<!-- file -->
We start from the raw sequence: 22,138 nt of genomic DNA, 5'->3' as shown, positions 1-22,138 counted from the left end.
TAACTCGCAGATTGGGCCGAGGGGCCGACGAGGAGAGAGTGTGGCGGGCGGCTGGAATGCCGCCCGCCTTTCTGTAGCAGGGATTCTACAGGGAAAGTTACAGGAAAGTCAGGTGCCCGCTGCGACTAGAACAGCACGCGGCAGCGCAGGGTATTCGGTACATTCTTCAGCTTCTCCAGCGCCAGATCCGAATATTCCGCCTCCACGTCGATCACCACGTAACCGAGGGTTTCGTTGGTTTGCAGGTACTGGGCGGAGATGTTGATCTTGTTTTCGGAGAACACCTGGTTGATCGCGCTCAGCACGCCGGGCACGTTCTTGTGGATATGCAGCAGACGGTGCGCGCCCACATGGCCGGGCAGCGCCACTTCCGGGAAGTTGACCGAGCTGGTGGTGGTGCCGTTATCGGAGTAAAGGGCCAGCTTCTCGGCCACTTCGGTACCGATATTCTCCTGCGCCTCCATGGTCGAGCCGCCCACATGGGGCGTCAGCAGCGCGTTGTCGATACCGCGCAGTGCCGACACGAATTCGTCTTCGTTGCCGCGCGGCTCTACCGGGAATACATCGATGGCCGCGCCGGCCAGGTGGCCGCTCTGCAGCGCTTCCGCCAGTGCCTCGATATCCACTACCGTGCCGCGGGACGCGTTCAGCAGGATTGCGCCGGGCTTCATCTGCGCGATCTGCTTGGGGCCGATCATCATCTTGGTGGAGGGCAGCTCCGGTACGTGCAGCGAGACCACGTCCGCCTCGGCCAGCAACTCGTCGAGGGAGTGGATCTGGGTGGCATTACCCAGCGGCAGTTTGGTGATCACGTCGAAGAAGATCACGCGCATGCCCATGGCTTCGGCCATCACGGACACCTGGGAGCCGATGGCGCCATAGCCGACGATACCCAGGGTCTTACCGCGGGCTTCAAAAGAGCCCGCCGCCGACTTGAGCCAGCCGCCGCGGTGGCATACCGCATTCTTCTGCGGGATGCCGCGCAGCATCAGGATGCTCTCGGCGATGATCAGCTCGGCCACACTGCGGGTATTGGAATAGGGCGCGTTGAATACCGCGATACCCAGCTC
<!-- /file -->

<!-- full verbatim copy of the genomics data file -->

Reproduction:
We start from the raw sequence: 22,138 nt of genomic DNA, 5'->3' as shown, positions 1-22,138 counted from the left end.
TAACTCGCAGATTGGGCCGAGGGGCCGACGAGGAGAGAGTGTGGCGGGCGGCTGGAATGCCGCCCGCCTTTCTGTAGCAGGGATTCTACAGGGAAAGTTACAGGAAAGTCAGGTGCCCGCTGCGACTAGAACAGCACGCGGCAGCGCAGGGTATTCGGTACATTCTTCAGCTTCTCCAGCGCCAGATCCGAATATTCCGCCTCCACGTCGATCACCACGTAACCGAGGGTTTCGTTGGTTTGCAGGTACTGGGCGGAGATGTTGATCTTGTTTTCGGAGAACACCTGGTTGATCGCGCTCAGCACGCCGGGCACGTTCTTGTGGATATGCAGCAGACGGTGCGCGCCCACATGGCCGGGCAGCGCCACTTCCGGGAAGTTGACCGAGCTGGTGGTGGTGCCGTTATCGGAGTAAAGGGCCAGCTTCTCGGCCACTTCGGTACCGATATTCTCCTGCGCCTCCATGGTCGAGCCGCCCACATGGGGCGTCAGCAGCGCGTTGTCGATACCGCGCAGTGCCGACACGAATTCGTCTTCGTTGCCGCGCGGCTCTACCGGGAATACATCGATGGCCGCGCCGGCCAGGTGGCCGCTCTGCAGCGCTTCCGCCAGTGCCTCGATATCCACTACCGTGCCGCGGGACGCGTTCAGCAGGATTGCGCCGGGCTTCATCTGCGCGATCTGCTTGGGGCCGATCATCATCTTGGTGGAGGGCAGCTCCGGTACGTGCAGCGAGACCACGTCCGCCTCGGCCAGCAACTCGTCGAGGGAGTGGATCTGGGTGGCATTACCCAGCGGCAGTTTGGTGATCACGTCGAAGAAGATCACGCGCATGCCCATGGCTTCGGCCATCACGGACACCTGGGAGCCGATGGCGCCATAGCCGACGATACCCAGGGTCTTACCGCGGGCTTCAAAAGAGCCCGCCGCCGACTTGAGCCAGCCGCCGCGGTGGCATACCGCATTCTTCTGCGGGATGCCGCGCAGCATCAGGATGCTCTCGGCGATGATCAGCTCGGCCACACTGCGGGTATTGGAATAGGGCGCGTTGAATACCGCGATACCCAGCTC